Let me begin by saying that I have placed this review in the category “Whisky by Distillery” because most people are likely to look there to see if I have any reviews of Van Winkle whiskies (assuming, of course, that anyone looks to see if I have reviews of anything). However, as there is no Van Winkle distillery, only a brand, this should really go under Van Winkle as a bottler. Who distilled the whiskey that was in the bottle my sample came from is also not clear. As per the source of my sample—who knows far, far more about American whiskey than I do—there’s not much more than strong conjecture/mythology about the provenance. I don’t want to repeat things I don’t know for sure and so I will leave it to anyone who knows more to shed any clear light they may have on where Van Winkle Rye bottled in 2010 came from.
Van Winkle Rye 13 (47.8%; bottled October 2010; from a sample received in a swap)
Nose: Very caramelly and bourbony. Not very far, in fact, from a high rye bourbon. The mint and pine notes are here, too be sure, but more as a point of emphasis than as the only story. Even more bourbony with water.
Palate: Very nice. As on the nose, this seem closer to a high-rye bourbon than the other ryes I’ve had or reviewed so far. Caramel, maple syrup, cloves, nutmeg and, of course, the rye flavours of mint and pine as well. After a bit there’s a kind of cinnanmony gingerbread made with molasses thing going on as well. And also the cold tea note that I seem to get a lot with rye and rye-forward bourbons. Really nicely balanced. As on the nose, water makes this even more bourbony as it pulls the caramel and maple syrup notes to the front.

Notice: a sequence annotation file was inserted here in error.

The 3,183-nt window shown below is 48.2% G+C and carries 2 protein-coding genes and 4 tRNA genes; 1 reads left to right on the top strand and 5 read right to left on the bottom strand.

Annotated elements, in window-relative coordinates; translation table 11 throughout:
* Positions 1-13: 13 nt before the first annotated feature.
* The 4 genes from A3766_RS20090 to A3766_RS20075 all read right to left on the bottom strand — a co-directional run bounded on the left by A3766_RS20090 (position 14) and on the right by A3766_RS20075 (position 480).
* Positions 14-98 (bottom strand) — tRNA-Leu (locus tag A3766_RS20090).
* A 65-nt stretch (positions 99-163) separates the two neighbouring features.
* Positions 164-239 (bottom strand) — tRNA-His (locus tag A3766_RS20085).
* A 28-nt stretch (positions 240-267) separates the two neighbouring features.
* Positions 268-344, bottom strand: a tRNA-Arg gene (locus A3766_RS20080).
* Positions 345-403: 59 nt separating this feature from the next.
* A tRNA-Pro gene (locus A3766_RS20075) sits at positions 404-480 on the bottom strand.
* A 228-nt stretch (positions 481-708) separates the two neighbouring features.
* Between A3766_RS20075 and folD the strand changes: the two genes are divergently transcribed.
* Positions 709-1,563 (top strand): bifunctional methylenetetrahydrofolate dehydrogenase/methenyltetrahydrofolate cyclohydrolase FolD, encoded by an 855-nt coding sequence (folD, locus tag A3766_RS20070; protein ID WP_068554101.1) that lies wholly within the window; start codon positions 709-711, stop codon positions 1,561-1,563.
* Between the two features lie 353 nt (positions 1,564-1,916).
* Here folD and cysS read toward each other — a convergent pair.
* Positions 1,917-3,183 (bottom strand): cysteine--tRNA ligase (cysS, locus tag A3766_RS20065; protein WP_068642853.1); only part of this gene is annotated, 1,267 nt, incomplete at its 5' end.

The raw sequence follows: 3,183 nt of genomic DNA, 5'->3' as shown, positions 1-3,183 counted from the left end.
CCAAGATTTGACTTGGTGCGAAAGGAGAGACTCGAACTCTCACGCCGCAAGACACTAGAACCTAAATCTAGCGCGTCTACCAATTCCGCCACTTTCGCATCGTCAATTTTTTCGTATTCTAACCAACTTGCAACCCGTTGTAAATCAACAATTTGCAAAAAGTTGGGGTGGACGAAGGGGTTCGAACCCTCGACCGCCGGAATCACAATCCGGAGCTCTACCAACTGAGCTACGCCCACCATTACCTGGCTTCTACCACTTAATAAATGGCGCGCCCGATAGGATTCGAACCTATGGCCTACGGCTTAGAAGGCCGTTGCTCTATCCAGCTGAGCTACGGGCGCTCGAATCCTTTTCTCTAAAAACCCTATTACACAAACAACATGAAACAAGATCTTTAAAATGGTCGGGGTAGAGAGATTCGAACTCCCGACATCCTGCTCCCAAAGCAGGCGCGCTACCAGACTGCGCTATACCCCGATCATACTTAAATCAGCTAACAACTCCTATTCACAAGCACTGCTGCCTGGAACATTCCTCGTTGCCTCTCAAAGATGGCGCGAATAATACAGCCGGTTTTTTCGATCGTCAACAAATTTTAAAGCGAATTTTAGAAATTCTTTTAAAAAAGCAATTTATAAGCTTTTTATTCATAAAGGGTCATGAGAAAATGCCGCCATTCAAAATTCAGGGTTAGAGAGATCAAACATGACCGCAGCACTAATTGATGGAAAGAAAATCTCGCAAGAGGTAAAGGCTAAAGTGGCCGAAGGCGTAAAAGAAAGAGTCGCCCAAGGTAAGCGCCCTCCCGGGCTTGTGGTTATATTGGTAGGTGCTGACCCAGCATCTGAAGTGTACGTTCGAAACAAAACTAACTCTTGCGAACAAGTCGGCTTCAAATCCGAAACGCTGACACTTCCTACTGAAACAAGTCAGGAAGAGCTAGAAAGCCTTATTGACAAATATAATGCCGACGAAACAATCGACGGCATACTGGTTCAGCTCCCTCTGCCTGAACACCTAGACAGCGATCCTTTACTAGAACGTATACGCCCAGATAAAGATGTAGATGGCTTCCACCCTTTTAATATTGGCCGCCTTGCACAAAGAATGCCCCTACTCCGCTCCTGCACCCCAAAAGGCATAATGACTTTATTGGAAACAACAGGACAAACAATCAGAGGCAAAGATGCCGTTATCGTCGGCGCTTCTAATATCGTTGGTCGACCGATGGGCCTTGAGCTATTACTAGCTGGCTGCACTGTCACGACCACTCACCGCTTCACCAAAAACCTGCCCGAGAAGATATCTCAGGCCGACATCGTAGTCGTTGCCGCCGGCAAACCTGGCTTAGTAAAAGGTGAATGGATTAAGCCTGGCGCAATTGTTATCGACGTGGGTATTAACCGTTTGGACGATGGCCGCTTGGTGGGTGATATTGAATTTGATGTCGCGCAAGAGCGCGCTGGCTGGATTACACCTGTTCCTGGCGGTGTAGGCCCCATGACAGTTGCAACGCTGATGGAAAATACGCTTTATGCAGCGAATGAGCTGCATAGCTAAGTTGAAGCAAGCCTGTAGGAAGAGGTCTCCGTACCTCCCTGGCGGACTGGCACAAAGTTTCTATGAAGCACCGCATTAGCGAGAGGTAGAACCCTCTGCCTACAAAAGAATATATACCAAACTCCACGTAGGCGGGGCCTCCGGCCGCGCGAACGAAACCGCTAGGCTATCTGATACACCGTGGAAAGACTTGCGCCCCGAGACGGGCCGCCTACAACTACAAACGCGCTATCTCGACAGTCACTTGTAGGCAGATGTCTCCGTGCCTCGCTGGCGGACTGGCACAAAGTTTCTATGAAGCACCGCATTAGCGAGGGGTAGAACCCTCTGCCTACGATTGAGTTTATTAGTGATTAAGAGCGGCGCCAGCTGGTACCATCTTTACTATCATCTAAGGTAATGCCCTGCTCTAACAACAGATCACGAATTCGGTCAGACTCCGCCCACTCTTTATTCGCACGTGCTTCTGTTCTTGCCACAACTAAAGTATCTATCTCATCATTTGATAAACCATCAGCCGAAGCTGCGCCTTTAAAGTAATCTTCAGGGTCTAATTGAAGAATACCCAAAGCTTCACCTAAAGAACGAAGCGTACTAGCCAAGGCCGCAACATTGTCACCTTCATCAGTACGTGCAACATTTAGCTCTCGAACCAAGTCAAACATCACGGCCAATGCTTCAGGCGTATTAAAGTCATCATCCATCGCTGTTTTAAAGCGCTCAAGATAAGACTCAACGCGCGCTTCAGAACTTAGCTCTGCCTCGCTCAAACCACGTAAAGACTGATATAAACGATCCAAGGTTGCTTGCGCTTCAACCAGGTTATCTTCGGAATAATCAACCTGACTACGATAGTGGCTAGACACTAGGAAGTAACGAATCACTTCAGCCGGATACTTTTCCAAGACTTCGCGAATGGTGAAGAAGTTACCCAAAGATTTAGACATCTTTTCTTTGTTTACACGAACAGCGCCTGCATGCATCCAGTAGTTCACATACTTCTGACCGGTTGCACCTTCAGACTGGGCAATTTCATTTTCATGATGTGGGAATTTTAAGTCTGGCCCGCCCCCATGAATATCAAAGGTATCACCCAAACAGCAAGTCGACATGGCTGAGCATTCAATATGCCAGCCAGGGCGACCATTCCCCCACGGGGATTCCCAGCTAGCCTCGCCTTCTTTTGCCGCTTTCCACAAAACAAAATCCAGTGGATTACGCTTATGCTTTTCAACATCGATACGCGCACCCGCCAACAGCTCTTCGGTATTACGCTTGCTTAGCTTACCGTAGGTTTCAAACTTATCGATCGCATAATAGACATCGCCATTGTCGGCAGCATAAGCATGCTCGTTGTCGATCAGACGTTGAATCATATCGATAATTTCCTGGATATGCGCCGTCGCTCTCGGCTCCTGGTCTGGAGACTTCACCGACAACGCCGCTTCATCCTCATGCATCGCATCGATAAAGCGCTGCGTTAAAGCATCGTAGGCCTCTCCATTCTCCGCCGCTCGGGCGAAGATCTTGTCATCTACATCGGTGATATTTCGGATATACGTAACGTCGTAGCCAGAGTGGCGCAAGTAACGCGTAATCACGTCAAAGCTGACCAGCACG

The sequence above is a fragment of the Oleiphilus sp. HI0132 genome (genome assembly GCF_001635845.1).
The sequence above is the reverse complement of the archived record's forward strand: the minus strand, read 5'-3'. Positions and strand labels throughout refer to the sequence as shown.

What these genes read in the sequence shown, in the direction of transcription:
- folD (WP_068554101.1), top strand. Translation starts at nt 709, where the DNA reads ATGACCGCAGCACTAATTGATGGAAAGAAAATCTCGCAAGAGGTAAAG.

Finish: Kind of evanescent. There’s a minty coolness in my mouth but not much else. Water does extend the finish: there’s more cinnamon and wood spice now.
Comments: The fact that I’ve liked this the most of the (few) ryes I’ve reviewed so far may mean that I like bourbon more than rye. Then again, I liked the 100% rye Whistlepig just a little bit less. And who knows, maybe I was influenced by Patrick telling me that this is thought to be a “barely legal” rye (aka only just above 51% rye, so with lots of corn as in bourbon).
I have two more rye reviews coming up: the Thomas H. Handy and Sazerac 18 from the 2011 Buffalo Trace collection but I’ll wait a few more days to post those as what little readership I have may be more interested in malt whisky.
Thanks to Patrick for the sample!
Rating: 87 points.